He remembered when his dad worked at Safari, so he was familiar with the buggy. I thought he may be the most qualified person out there to identify his dad’s work. He was excited to hear of the discovery of it and was happy to be involved. When he first saw it, he quietly crawled around it, looking over, and under it, and inspected every nook and cranny. He stood back up, pulled off his glasses, and stated..”yeah, this is my dad’s work…this IS the first prototype”.
One dead giveaway, was its fuel tank was an aftermarket “spare tire” gas container attached under the nose. A solution his dad had used before. Second, he identified the gold paint as “Crescent Gold”, which is a powdered gold pigment added to paint, that gives it that shimmering look of gold leaf. It was the same way Dick painted “Dragula”, the coffin show car from the TV show, “The Munsters”. Discovering that this was Dick Dean’s prototype was great news, yet it also meant a greater responsibility. This was a hand-built, full scale model from the hands of a legendary car builder. So, it was left with Keith at his facility to do the proper restoration.
Keith continued to keep his dads legacy going, and builds 100 point custom cars as well as museum quality replicas of famous TV and Movie cars, so I believed it was in good hands. The Super Safari was put on the list, patiently behind a couple other clients jobs. In one conversation, I mentioned the photos of the other yellow mystery Safari I had seen. That sounded familiar to Keith, so he started digging in his dads archives. There it was, he found a different photo, but of the same race car, as well as a business card from Safari Enterprises, with “Dick Dean” real big in the center. Some more pieces to the puzzle… but what is it with this yellow Safari racer?
One day, in the Fall of 2019, there was a phone call from Keith…”you’re not going to believe this”…”check your texts”. He sent a “for sale” ad, from a man in Arizona, with another Super Safari. To me, it kinda looked like the race car from those old photos. He found it on a VW only, Internet classifieds, by total surprise. The buggy was bought, and brought back to Keith’s shop. He was proud of it, and rightly so…for he had found his very own Super Safari. Now in his possession, he fully inspected this new member to the family, and turns out, it is in fact, the race car we saw in those earlier photos. Excellent, the mystery behind the photo was solved. Little did we know there was more to the story.
Looking through several different off-road racing programs, it was discovered that this car was entered into the NORRA 1968 Mexican 1000. The off-road desert race that runs 1000 miles down the Baja peninsula, in Mexico. The Safari was #220, with the names “K.E. Fountain”, and “R.M. McKinley“ attached. After doing some serious sleuthing, the family of K.E. Fountain had been located. Randy Fountain, the grandson of The late Mr. Ken Fountain, knew the entire story. (Incidentally, Randy was the one who originally posted those photos of the yellow Safari, on that racing website)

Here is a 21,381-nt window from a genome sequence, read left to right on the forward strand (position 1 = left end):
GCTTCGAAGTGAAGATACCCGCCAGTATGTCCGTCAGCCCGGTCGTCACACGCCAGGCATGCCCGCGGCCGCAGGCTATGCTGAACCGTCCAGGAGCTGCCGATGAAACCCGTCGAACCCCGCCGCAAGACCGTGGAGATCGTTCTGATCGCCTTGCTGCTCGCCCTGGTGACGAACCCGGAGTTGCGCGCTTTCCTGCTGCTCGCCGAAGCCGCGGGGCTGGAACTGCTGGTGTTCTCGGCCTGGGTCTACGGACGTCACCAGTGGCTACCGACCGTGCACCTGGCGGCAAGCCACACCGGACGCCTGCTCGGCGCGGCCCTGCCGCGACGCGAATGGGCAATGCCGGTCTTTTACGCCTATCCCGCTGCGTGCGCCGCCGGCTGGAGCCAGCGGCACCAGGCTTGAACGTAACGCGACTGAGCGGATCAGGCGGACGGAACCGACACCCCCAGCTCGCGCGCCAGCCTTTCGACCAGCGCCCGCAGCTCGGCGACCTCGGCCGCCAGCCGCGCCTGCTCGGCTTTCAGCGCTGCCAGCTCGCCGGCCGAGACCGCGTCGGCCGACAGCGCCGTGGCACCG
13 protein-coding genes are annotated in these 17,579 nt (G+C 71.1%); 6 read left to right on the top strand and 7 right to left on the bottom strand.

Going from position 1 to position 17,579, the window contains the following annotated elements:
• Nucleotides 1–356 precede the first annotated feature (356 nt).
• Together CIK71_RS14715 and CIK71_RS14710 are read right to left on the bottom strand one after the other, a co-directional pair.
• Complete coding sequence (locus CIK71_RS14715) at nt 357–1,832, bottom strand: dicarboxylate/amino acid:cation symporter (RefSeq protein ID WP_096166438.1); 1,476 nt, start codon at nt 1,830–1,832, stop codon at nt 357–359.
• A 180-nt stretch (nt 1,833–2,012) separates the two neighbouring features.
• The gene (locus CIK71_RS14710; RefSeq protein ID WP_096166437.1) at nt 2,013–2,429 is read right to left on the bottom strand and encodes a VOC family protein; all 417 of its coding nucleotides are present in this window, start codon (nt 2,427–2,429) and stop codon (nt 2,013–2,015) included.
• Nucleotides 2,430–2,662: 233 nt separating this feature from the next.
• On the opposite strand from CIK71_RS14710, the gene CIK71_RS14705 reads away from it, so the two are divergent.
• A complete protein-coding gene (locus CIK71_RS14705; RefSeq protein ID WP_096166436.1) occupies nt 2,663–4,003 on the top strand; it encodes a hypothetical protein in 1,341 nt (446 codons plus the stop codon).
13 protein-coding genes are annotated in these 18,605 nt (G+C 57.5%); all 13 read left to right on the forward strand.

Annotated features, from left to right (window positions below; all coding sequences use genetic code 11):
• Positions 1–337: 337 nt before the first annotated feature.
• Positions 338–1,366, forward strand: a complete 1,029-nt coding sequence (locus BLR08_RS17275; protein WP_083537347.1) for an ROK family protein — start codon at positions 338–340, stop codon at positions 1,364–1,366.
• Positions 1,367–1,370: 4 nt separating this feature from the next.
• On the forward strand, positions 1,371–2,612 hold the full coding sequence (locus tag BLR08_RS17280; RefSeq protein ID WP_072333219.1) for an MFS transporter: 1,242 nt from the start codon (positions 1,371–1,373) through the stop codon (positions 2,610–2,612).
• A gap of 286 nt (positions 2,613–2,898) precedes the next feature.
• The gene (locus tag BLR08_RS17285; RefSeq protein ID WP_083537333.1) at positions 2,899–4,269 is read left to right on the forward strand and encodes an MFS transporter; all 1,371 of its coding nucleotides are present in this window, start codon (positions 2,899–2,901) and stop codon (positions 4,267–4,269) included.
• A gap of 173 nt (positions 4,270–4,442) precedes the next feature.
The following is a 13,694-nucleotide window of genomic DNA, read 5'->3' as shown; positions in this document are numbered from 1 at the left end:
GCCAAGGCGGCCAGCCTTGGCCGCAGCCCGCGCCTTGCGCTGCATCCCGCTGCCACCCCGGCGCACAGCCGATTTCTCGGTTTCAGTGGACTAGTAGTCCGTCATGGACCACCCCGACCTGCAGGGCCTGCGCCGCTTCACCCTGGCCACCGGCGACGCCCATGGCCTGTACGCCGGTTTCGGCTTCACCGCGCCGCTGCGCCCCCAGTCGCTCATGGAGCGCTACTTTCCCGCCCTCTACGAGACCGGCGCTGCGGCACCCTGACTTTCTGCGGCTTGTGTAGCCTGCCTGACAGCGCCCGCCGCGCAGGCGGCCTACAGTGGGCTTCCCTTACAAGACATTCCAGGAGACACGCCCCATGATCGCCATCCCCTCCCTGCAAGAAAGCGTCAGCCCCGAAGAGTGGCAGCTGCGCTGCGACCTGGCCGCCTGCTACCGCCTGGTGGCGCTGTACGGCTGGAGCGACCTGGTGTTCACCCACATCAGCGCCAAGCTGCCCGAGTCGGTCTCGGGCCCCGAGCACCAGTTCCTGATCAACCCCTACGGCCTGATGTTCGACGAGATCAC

Randy stated that after his grandpa raced in the 1967 Mexican 1000, with a rudimentary home-built pipe dune buggy, he wanted to build a new car to compete in the upcoming 1968 race taking place in November. In the summer of ‘68, he saw an advertisement of the “new Super Safari” and decided that’s the body for him.
He contacted Safari Enterprises with his request, and after some qualifying correspondence, the buggy firm granted him a body. It was built into the race car pictured and off to Baja it went. After the competition, the racing Safari stayed in Ken Fountains possession for a couple years, until it ultimately changed ownership. From then, until it’s discovery in Arizona, the story of its travels are unknown.
The intentions for this one, is to restore it back to its original racing livery, of that ‘68 race. Keith, now even more enthusiastic to have a Super Safari of his own, decided he should have a model kit of the buggy, as well. He went to look on eBay, and there is one model kit for sale. In the description, the seller stated that he obtained the model back in the 60’s, when Revell gave them a crate of model kits, as part of the deal, for using his dad’s dune buggy at Safari Enterprises.
What?!?…was this a family member linked to the business?
Keith contacted the seller, and it turned out to be Cameron De Smidt, the son of the owner of the Safari company. We couldn’t believe the chance, and timing, of stumbling upon this information. Cameron stated he never really sells on eBay, but for some reason decided to sell a model kit, and reveal the family ties in the description. This was at the only time Keith decided to look for a model kit. So it was quite serendipitous. Turns out Cameron lived close to Keith, so a meeting was arranged, between Cameron, Keith, and myself. Cameron arrived, and was all smiles. He couldn’t believe that the long lost Safari’s he worked on at his father’s company, over 50 years ago, had been found. He arrived with some old factory literature and brochures as gifts.